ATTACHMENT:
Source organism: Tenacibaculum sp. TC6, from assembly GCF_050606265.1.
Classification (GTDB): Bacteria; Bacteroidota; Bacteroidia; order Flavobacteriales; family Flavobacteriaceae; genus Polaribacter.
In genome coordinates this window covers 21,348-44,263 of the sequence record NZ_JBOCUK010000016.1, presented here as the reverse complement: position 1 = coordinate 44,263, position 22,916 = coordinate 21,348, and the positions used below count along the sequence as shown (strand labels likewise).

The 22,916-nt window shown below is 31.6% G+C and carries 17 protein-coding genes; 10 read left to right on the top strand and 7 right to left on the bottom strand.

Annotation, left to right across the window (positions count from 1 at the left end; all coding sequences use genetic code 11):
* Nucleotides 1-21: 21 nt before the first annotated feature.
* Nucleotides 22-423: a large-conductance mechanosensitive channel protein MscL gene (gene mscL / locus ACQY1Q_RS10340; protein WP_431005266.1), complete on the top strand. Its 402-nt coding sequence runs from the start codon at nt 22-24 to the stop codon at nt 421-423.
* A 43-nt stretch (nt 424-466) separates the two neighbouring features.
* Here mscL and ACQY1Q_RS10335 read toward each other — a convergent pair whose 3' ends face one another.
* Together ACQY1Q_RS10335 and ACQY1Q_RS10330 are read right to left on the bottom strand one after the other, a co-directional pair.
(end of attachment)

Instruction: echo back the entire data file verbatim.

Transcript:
Source organism: Tenacibaculum sp. TC6, from assembly GCF_050606265.1.
Classification (GTDB): Bacteria; Bacteroidota; Bacteroidia; order Flavobacteriales; family Flavobacteriaceae; genus Polaribacter.
In genome coordinates this window covers 21,348-44,263 of the sequence record NZ_JBOCUK010000016.1, presented here as the reverse complement: position 1 = coordinate 44,263, position 22,916 = coordinate 21,348, and the positions used below count along the sequence as shown (strand labels likewise).

The 22,916-nt window shown below is 31.6% G+C and carries 17 protein-coding genes; 10 read left to right on the top strand and 7 right to left on the bottom strand.

Annotation, left to right across the window (positions count from 1 at the left end; all coding sequences use genetic code 11):
* Nucleotides 1-21: 21 nt before the first annotated feature.
* Nucleotides 22-423: a large-conductance mechanosensitive channel protein MscL gene (gene mscL / locus ACQY1Q_RS10340; protein WP_431005266.1), complete on the top strand. Its 402-nt coding sequence runs from the start codon at nt 22-24 to the stop codon at nt 421-423.
* A 43-nt stretch (nt 424-466) separates the two neighbouring features.
* Here mscL and ACQY1Q_RS10335 read toward each other — a convergent pair whose 3' ends face one another.
* Together ACQY1Q_RS10335 and ACQY1Q_RS10330 are read right to left on the bottom strand one after the other, a co-directional pair.